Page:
Special issue with the Sunday Magazine
AGEING: October 18, 1998
Homes of the future?
IN less than 400 days, on October 1, 1999, nations round the globe will observe the International Day of Aged Persons. The United Nations has decided that the Year of the Older Persons will begin on October 1, 1998 and has plans to highlight the special needs and plight of the elderly.
On that day, there will be pious promises, crocodile tears, and forced sighs of empathy; and piles of charters which the member nations will ratify wholeheartedly. But precious little will be achieved to embrace the many feeble-in-body-but-strong-in -will aged who harbour hope amid hopelessness. To hundreds upon thousands of these helpless but not hopeless souls round the world, each minute of their life is like a mural in a half-lit cave that they would rather not see but have to nevertheless, and crave for what they know they will never get. A touch, a kind word, and a loving embrace from the ones for whom they sacrificed their all.
Shunned by those whom they breastfed, whose midnight tantrums they endured, whose mess they cleaned without ever covering the nose with eau de cologne-swabbed towel, whom they perched on their shoulders and with whom they played and sang, and whose every whim was more sacrosanct than the Ten Commandments, the ignored aged have no choice now but to exist in the cages of old age homes. The decision of their children or kin to dump them in an old age home is replayed again and again in their head, like a squealing track on a damaged disc.
It is easy to browbeat our feeble parents to live in an old age home. On an average, the aged neither have the ability nor the desire to protest. "You become a burden to others when you are old," says Dr. Nirupama Naik, an elderly spinster who is still an active gynaecologist in Bangalore.
With nearly seven per cent of the population of over 90 crores shuffling across the line that defines the elderly (over 65 years old), India will have over 6.3 crore people by the year 2010. Our society is not prepared to handle the tide - a group that will burgeon in future.
The directory compiled in 1995 by the Centre for the Welfare of the Aged (CEWA) lists 482 homes, of which 17 per cent is for women, 34 per cent charge for the service, 53 per cent is secular and the rest run by Christian missionaries, of which a large number is in Kerala. A few homes are run by other minorities.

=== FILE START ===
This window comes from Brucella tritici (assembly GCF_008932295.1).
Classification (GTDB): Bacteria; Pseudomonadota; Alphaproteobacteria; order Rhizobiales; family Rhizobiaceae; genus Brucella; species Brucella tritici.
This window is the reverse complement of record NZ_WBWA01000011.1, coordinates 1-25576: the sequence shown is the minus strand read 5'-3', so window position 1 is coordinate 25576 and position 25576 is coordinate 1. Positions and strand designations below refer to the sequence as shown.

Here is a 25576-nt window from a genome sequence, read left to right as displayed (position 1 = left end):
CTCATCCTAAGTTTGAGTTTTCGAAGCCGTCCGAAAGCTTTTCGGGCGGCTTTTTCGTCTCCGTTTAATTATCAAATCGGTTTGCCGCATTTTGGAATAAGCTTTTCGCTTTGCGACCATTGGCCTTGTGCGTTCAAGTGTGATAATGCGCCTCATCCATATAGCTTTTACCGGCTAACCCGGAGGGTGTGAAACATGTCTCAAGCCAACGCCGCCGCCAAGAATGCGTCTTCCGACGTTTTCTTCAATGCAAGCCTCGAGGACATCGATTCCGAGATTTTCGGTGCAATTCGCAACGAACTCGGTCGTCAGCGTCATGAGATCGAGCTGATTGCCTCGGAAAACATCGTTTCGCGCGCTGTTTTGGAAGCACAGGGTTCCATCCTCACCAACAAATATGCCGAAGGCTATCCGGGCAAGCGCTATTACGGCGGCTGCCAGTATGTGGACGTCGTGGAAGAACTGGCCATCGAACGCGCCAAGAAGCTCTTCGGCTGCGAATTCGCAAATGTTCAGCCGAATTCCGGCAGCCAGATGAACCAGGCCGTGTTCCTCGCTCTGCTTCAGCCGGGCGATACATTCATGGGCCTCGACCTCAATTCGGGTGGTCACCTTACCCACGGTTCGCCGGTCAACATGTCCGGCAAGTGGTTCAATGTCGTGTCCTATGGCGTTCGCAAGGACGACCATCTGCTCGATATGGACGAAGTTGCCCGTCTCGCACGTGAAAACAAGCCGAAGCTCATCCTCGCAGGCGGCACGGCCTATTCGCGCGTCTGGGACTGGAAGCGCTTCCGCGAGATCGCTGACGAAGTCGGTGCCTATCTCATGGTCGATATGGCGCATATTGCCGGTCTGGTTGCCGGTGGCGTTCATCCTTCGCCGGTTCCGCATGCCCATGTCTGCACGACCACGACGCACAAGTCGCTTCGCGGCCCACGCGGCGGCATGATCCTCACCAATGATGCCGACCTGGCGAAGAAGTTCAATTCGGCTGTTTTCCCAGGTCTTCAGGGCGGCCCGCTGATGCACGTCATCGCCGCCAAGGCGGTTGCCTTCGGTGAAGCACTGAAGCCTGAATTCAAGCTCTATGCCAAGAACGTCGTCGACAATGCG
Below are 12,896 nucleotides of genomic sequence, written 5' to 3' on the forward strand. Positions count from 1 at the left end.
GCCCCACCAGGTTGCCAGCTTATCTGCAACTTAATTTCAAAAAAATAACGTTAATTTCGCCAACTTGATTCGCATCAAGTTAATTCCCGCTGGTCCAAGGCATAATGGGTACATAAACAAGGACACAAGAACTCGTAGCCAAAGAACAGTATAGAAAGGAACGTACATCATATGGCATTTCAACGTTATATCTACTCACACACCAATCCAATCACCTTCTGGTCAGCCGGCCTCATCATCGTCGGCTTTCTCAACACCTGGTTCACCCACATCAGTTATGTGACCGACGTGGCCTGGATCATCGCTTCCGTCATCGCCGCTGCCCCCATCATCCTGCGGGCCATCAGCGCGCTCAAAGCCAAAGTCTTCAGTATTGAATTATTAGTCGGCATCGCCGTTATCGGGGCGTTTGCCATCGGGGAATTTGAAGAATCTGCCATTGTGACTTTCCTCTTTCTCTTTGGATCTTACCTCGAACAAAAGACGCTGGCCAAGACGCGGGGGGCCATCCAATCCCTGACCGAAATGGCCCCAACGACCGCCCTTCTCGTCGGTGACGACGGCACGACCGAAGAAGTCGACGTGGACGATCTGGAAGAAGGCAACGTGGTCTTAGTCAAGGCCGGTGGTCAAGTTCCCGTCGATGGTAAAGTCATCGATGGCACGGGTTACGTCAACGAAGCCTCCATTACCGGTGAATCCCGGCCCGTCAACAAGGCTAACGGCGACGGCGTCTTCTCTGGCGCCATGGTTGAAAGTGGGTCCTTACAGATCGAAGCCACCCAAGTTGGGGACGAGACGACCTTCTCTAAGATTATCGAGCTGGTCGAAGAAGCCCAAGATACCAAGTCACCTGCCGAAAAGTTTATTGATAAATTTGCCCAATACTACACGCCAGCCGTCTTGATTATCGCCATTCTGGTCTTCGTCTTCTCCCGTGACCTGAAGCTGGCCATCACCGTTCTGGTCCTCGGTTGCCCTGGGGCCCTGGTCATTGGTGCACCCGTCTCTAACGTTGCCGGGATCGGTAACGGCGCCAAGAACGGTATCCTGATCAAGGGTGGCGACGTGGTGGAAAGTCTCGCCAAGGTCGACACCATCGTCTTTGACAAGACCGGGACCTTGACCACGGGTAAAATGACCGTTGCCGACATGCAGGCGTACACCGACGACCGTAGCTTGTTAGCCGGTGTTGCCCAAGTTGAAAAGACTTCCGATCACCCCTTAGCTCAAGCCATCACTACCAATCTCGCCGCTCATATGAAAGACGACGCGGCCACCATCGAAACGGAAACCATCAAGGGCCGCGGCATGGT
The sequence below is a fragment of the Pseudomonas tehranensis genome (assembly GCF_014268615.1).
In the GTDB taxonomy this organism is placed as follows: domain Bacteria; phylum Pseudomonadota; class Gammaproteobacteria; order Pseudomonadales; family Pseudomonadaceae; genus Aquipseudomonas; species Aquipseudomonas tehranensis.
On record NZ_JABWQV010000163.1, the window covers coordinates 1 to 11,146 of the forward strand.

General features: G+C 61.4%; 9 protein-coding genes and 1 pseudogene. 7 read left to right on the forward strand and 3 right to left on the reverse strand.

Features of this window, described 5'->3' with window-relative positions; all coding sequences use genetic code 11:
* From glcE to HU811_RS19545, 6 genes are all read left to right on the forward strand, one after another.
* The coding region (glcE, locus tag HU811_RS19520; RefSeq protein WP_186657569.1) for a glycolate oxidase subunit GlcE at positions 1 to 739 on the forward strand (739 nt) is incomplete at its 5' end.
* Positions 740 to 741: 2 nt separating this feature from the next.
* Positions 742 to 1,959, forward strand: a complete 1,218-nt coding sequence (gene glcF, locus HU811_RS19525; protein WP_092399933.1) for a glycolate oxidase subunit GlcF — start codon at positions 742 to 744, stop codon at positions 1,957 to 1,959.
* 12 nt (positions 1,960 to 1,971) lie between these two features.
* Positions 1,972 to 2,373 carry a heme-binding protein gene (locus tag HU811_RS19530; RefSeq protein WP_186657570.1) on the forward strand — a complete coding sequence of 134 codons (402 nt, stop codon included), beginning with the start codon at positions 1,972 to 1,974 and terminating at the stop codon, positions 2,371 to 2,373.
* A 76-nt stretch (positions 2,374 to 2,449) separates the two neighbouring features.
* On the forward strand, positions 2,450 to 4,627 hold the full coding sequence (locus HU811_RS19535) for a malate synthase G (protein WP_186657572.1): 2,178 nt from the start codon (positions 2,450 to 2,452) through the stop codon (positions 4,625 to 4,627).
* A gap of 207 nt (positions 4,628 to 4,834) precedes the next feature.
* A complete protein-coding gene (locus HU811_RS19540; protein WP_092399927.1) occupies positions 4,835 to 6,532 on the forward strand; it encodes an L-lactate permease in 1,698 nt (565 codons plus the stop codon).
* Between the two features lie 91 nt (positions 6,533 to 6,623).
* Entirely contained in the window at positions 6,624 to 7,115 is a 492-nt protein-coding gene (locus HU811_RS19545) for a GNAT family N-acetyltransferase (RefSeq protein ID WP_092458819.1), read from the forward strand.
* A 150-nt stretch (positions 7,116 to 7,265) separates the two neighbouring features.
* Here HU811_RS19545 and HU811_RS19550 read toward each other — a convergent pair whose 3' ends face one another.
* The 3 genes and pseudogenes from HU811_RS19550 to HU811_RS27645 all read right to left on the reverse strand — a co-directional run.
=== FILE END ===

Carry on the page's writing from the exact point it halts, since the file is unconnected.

Even if one is optimistic, there are no more than 700 homes for the aged today which can handle at the most 30,000 people at any point of time. So our nation needs 217 lakh more homes to shelter all the elderly. Though many will bite their lips and stay with their children, the need for a large number of homes remains.
"No children, no support is as untrue as more children, more support," says Dr. Ramesh Kanbargi, Institute for Social and Economic Change, Bangalore. Falling death and birth rates have added to the number of elderly in India. So, better healthcare has worsened the plight of the aged. Decrying the Government pension of Rs.60 a month for destitutes Dr. Kanbargi says, "That is how we are maintaining poverty and the poor."
According to Dr. E. Haribabu, department of sociology, University of Hyderabad, "The main reason for their plight is the demographic transition in our country. Unlike rural households, urban families are not units of production. Migrating from rural to urban areas, people have learnt to sell their labour. This alienates the elderly who can neither bid effectively in the job market nor share their expertise, which becomes obsolete overnight." In other words, the elderly are redundant today.
The size of family units is crumbling because of power sharing conflicts. The highest earner decides the policy which may not please the lower income members. The split follows as a corollary to the theorem of conflict. It leaves a trail of victims, mainly the elders, who can no longer tie the feuding groups with love, a fragile emotion which is crushing in the stampede towards higher and higher rungs up the social ladder.